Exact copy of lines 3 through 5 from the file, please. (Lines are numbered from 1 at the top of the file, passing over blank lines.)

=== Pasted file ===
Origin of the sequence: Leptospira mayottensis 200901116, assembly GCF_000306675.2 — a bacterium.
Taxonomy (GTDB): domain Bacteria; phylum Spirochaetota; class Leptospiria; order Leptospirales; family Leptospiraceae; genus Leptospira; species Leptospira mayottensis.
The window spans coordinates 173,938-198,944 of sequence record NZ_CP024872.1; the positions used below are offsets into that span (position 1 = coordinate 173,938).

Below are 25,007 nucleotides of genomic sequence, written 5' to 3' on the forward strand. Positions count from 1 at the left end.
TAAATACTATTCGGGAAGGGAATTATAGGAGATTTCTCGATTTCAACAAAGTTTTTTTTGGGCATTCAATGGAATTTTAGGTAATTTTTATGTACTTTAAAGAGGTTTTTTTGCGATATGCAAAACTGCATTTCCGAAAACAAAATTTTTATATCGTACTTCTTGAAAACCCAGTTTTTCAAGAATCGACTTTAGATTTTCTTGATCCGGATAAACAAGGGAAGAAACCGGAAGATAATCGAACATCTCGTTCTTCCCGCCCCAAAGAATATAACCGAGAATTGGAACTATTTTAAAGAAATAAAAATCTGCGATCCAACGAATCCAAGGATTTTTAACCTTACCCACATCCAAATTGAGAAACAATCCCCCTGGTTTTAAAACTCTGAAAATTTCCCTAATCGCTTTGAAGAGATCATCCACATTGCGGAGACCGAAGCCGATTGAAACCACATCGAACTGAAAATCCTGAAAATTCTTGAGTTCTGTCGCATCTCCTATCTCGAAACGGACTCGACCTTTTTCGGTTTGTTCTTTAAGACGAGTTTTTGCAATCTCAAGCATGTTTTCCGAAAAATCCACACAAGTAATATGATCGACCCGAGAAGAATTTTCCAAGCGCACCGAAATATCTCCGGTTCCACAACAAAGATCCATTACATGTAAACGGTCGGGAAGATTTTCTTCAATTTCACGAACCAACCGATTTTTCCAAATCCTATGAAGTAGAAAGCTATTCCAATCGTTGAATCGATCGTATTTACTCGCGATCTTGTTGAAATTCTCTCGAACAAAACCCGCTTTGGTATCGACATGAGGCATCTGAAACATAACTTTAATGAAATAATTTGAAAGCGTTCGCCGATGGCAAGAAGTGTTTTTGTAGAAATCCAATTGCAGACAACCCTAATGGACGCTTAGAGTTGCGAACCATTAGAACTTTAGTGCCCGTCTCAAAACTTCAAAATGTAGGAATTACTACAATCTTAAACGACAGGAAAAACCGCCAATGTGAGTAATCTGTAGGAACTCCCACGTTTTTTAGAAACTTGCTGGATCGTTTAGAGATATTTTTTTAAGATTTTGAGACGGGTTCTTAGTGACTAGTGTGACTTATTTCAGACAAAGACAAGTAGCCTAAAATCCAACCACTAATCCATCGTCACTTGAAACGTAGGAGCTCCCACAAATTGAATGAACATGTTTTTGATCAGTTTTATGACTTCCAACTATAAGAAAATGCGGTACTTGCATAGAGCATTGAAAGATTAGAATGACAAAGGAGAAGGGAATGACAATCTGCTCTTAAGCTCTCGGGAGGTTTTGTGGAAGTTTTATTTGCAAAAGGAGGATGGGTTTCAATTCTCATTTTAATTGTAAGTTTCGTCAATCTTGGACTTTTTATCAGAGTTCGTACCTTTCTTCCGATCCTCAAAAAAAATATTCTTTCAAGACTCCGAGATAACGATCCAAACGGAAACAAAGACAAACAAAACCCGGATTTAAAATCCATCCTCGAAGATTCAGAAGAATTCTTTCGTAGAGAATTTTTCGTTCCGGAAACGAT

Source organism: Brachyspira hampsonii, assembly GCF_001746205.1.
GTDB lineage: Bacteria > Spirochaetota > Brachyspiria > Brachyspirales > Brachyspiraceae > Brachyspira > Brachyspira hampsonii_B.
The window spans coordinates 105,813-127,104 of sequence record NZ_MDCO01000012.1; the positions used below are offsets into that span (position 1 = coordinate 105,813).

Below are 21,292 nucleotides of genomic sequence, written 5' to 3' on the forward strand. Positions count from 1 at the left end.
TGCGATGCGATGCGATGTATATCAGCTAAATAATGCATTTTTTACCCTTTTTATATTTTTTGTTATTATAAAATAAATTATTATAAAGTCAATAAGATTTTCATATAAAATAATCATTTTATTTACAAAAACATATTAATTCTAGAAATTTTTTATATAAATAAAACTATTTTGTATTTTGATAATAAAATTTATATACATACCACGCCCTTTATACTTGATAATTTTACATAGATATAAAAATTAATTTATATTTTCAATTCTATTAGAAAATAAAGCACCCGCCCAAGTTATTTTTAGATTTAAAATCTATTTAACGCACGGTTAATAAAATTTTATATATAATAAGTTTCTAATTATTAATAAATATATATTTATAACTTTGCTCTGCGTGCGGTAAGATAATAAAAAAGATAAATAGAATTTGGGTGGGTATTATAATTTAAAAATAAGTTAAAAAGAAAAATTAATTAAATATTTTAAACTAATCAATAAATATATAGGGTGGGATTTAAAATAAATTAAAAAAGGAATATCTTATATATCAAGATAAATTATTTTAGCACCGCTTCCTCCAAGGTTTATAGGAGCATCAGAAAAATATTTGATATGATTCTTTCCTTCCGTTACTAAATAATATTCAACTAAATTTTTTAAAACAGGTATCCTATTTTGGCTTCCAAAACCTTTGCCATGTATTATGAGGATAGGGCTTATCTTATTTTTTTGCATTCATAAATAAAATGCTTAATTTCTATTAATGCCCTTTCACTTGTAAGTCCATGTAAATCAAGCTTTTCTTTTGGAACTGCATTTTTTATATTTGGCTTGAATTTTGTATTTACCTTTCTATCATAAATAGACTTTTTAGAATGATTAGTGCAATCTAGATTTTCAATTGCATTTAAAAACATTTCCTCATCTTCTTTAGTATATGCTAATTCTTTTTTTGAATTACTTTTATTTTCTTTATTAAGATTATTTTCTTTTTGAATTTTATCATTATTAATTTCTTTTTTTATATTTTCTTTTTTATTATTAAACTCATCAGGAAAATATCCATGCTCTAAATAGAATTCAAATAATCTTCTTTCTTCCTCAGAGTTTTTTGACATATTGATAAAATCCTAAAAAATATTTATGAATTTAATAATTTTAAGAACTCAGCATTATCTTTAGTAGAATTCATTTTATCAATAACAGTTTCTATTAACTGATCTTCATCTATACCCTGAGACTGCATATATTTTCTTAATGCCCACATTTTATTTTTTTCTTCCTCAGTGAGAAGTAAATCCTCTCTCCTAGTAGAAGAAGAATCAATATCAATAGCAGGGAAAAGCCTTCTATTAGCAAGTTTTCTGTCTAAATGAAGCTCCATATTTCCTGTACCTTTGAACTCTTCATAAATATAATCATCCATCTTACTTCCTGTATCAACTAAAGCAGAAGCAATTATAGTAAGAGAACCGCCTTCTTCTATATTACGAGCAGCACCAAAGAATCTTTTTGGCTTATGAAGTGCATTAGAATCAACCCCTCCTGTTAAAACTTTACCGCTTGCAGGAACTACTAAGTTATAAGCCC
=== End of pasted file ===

The window spans coordinates 173,938-198,944 of sequence record NZ_CP024872.1; the positions used below are offsets into that span (position 1 = coordinate 173,938).

Below are 25,007 nucleotides of genomic sequence, written 5' to 3' on the forward strand. Positions count from 1 at the left end.
TAAATACTATTCGGGAAGGGAATTATAGGAGATTTCTCGATTTCAACAAAGTTTTTTTTGGGCATTCAATGGAATTTTAGGTAATTTTTATGTACTTTAAAGAGGTTTTTTTGCGATATGCAAAACTGCATTTCCGAAAACAAAATTTTTATATCGTACTTCTTGAAAACCCAGTTTTTCAAGAATCGACTTTAGATTTTCTTGATCCGGATAAACAAGGGAAGAAACCGGAAGATAATCGAACATCTCGTTCTTCCCGCCCCAAAGAATATAACCGAGAATTGGAACTATTTTAAAGAAATAAAAATCTGCGATCCAACGAATCCAAGGATTTTTAACCTTACCCACATCCAAATTGAGAAACAATCCCCCTGGTTTTAAAACTCTGAAAATTTCCCTAATCGCTTTGAAGAGATCATCCACATTGCGGAGACCGAAGCCGATTGAAACCACATCGAACTGAAAATCCTGAAAATTCTTGAGTTCTGTCGCATCTCCTATCTCGAAACGGACTCGACCTTTTTCGGTTTGTTCTTTAAGACGAGTTTTTGCAATCTCAAGCATGTTTTCCGAAAAATCCACACAAGTAATATGATCGACCCGAGAAGAATTTTCCAAGCGCACCGAAATATCTCCGGTTCCACAACAAAGATCCATTACATGTAAACGGTCGGGAAGATTTTCTTCAATTTCACGAACCAACCGATTTTTCCAAATCCTATGAAGTAGAAAGCTATTCCAATCGTTGAATCGATCGTATTTACTCGCGATCTTGTTGAAATTCTCTCGAACAAAACCCGCTTTGGTATCGACATGAGGCATCTGAAACATAACTTTAATGAAATAATTTGAAAGCGTTCGCCGATGGCAAGAAGTGTTTTTGTAGAAATCCAATTGCAGACAACCCTAATGGACGCTTAGAGTTGCGAACCATTAGAACTTTAGTGCCCGTCTCAAAACTTCAAAATGTAGGAATTACTACAATCTTAAACGACAGGAAAAACCGCCAATGTGAGTAATCTGTAGGAACTCCCACGTTTTTTAGAAACTTGCTGGATCGTTTAGAGATATTTTTTTAAGATTTTGAGACGGGTTCTTAGTGACTAGTGTGACTTATTTCAGACAAAGACAAGTAGCCTAAAATCCAACCACTAATCCATCGTCACTTGAAACGTAGGAGCTCCCACAAATTGAATGAACATGTTTTTGATCAGTTTTATGACTTCCAACTATAAGAAAATGCGGTACTTGCATAGAGCATTGAAAGATTAGAATGACAAAGGAGAAGGGAATGACAATCTGCTCTTAAGCTCTCGGGAGGTTTTGTGGAAGTTTTATTTGCAAAAGGAGGATGGGTTTCAATTCTCATTTTAATTGTAAGTTTCGTCAATCTTGGACTTTTTATCAGAGTTCGTACCTTTCTTCCGATCCTCAAAAAAAATATTCTTTCAAGACTCCGAGATAACGATCCAAACGGAAACAAAGACAAACAAAACCCGGATTTAAAATCCATCCTCGAAGATTCAGAAGAATTCTTTCGTAGAGAATTTTTCGTTCCGGAAACGAT